The Bewildering Web of U.S. Foreign AssistanceAugust 20, 2007 By Sean PeoplesThe calls for a more effective U.S. foreign assistance framework have been deafening lately. Although official foreign aid has increased substantially over the last five years, its fragmented organization and lack of clear strategic objectives have been coming under greater fire. More than a year after President Bush announced the new position of Director for Foreign Assistance, a move meant to unify and streamline foreign aid, many prominent voices in the development community argue that substantial reform is still needed to effectively alleviate poverty, strengthen security, and increase trade and investment in developing countries. CARE International’s announcement last week that it would forgo $45 million a year in federal financing is a clear indication that our development strategy is plagued by paralysis on all levels. This post attempts to highlight several different scholars’ innovative approaches to reforming U.S. foreign assistance.
Several critics offer a clear set of reforms, including Raj M. Desai and Stewart Patrick. Desai, a visiting fellow at the Brookings Institution, recommends consolidating the numerous aid agencies and departmental programs into one cabinet-level department for international development. Patrick, a research fellow at the Center for Global Development (CGD), advocates a complete overhaul of the 1961 Foreign Assistance Act, given the outmoded law’s lack of clarity.
Patrick’s colleagues at CGD analyzed the President’s budget and found that “the U.S. continues to devote a relatively small share of its national wealth to alleviate poverty and promote self-sustaining growth in the developing world.” Moreover, according to Lael Brainard, vice president and director of the Global Economy and Development program at the Brookings Institution, aid is not usually distributed purely on the basis of need. “In dollar terms America continues to place far greater emphasis on bribing nondemocratic states than on promoting their democratization.”The inefficiency and fragmentation of our current foreign aid structure stems from several cumulative factors, including: numerous competing strategic objectives; conflicting mandates among government and non-governmental organizations; jockeying between the congressional and executive branches for a slice of the pie; and countless organizations overlapping their efforts. Wading through the web of legislation, objectives, and organizations comprising U.S. foreign assistance efforts is a dizzying exercise, as illustrated by the chart above.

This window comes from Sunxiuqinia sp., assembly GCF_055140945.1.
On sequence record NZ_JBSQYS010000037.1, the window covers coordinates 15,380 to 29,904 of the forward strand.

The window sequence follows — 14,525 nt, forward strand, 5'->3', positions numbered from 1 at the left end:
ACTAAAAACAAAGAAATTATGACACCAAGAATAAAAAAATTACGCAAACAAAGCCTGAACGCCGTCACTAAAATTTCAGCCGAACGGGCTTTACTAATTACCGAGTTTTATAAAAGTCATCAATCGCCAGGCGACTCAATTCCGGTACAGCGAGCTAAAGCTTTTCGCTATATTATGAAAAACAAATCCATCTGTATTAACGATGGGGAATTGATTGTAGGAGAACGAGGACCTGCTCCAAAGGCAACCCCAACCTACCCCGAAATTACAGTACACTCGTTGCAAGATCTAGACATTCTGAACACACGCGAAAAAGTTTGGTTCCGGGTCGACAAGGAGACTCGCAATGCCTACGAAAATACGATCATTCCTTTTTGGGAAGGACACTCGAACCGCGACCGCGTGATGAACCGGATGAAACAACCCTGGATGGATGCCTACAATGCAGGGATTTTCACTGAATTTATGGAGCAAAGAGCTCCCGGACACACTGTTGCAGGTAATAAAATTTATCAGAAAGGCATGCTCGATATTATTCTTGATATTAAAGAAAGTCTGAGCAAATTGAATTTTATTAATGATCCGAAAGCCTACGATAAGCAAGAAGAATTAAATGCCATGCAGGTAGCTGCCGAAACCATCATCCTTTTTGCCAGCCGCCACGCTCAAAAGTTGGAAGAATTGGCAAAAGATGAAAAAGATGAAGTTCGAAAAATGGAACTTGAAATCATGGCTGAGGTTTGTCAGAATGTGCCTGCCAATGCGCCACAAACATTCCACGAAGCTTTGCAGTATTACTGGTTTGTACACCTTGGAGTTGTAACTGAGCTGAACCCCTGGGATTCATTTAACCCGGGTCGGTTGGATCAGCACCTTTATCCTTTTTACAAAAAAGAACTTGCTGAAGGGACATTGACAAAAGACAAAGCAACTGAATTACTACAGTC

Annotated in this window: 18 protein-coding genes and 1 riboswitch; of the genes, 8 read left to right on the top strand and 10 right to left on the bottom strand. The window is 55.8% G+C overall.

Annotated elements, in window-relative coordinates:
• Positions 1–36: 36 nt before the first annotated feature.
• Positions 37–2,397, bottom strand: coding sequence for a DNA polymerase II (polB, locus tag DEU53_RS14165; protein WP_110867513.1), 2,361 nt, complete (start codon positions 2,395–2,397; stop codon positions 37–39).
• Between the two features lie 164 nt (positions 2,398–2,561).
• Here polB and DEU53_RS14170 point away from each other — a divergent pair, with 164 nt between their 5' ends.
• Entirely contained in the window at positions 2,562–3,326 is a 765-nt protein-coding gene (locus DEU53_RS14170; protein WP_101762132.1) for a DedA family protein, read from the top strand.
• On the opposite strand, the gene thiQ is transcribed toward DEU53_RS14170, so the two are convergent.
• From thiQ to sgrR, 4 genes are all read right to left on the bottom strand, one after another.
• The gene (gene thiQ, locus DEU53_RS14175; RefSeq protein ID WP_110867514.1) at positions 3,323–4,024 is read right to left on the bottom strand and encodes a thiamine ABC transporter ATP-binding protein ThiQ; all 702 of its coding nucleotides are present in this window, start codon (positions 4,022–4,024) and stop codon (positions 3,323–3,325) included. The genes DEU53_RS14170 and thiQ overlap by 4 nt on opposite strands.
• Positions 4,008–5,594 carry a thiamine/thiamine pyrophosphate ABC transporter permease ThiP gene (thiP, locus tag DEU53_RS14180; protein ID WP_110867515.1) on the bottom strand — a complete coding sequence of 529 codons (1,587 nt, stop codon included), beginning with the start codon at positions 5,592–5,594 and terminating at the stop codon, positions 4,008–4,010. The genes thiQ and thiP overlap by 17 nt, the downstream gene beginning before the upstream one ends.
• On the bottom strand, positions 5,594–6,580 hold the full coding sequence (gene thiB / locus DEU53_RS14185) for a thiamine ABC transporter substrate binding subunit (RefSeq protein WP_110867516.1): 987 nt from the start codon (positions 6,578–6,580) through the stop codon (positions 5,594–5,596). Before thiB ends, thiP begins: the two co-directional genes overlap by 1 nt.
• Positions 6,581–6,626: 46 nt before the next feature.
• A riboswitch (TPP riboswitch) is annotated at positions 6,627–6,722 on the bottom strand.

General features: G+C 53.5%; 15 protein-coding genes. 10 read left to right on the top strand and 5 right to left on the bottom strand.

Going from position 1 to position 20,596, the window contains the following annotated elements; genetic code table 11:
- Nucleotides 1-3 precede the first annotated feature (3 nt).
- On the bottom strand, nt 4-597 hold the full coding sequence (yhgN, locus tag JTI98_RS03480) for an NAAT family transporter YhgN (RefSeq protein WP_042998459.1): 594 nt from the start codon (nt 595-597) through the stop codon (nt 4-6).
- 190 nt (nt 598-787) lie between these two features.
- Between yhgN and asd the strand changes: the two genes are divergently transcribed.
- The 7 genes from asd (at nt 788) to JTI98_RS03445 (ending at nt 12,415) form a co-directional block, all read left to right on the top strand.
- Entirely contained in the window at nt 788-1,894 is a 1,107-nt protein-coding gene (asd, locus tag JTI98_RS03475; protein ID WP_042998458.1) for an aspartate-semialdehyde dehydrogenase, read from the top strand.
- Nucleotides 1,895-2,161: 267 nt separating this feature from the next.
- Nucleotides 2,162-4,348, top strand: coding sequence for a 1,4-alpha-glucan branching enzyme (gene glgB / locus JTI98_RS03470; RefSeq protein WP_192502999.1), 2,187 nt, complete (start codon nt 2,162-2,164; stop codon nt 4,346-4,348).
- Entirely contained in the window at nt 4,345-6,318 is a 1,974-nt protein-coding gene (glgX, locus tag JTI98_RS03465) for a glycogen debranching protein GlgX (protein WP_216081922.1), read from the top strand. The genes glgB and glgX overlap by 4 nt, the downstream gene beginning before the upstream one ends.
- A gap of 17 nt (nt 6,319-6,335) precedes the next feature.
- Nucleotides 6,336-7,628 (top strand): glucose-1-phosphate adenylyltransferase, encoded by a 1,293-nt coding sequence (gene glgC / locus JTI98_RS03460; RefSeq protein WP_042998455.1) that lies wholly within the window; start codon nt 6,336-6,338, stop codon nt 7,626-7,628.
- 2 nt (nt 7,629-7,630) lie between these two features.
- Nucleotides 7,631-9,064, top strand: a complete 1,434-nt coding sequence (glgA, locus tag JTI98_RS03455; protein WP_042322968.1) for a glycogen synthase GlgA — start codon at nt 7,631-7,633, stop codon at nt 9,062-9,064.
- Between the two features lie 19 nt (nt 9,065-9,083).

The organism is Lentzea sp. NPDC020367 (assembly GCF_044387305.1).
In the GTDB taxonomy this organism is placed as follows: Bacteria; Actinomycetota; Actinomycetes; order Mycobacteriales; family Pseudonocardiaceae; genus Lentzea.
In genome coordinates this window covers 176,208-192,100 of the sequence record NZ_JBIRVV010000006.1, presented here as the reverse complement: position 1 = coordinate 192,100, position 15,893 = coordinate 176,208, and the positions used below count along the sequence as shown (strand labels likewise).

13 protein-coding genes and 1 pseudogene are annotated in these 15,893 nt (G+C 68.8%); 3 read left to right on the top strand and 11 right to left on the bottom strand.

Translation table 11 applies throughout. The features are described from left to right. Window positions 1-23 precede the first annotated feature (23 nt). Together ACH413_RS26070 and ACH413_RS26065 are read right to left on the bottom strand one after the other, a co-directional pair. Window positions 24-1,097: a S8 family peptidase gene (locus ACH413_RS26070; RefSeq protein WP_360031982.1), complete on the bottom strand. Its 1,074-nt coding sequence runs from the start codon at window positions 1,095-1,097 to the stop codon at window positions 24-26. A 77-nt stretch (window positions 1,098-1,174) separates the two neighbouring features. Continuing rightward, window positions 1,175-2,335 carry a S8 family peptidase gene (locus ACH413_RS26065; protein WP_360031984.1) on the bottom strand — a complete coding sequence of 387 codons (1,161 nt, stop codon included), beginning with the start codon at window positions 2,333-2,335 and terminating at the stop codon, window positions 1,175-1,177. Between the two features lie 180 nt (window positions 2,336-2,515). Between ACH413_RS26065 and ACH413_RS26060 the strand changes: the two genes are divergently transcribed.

Helping us untangle this confusing web is a new book, entitled Security By Other Means: Foreign Assistance, Global Poverty, and American Leadership. The book, edited by Brainard, compiles the findings of the Brookings-CSIS Task Force on Transforming Foreign Assistance in the 21st Century. Not shying away from the nitty-gritty of foreign assistance policy, Security By Other Means delves deep into the current development assistance framework and recommends valuable reforms, which include: integrating strategic security concerns; formulating clear objectives; understanding recipient country capacities; and building effective partnerships that exploit comparative advantages.
Calls for reform have not fallen on deaf ears. Last month, Brookings held a briefing on Capitol Hill discussing foreign aid reform, while the Senate Foreign Relations Committee sponsored a hearing entitled “Foreign Assistance Reform: Successes, Failures, and Next Steps.” The hearing featured testimony from the Acting Administrator for USAID and Acting Director of Foreign Assistance, the Honorable Henrietta H. Fore, as well as three leading experts on foreign assistance: Lael Brainard; Sam Worthington, president and CEO of InterAction; and Steve Radelet, a senior fellow at CGD. Fore committed to “simplifying the process” and integrating the numerous spigots of money flowing outward. However, it was the three NGO experts who presented a more realistic critique and set of recommendations. For these critics, rapid globalization and the inevitable integration of international economies are the impetus for a more unified and harmonized foreign aid structure. A clear consensus emerged from the three experts’ recommendations: promote local capacity and stakeholder ownership; favor long-term sustainability over short-term political goals; and encourage the consolidation and coordination of the disjointed aid structure. While federal aid stagnates, private foundation donations are growing steadily and are poised to overtake official governmental aid. Moreover, private businesses have been steadily expanding the scope of their humanitarian work. Private businesses and foundations have the advantage of being able to avoid much of the bureaucratic red tape involved with governmental aid. Nevertheless, an attempt by business interests, private foundations, and federal foreign assistance to integrate their approaches and build technical capacity could only be a positive step.
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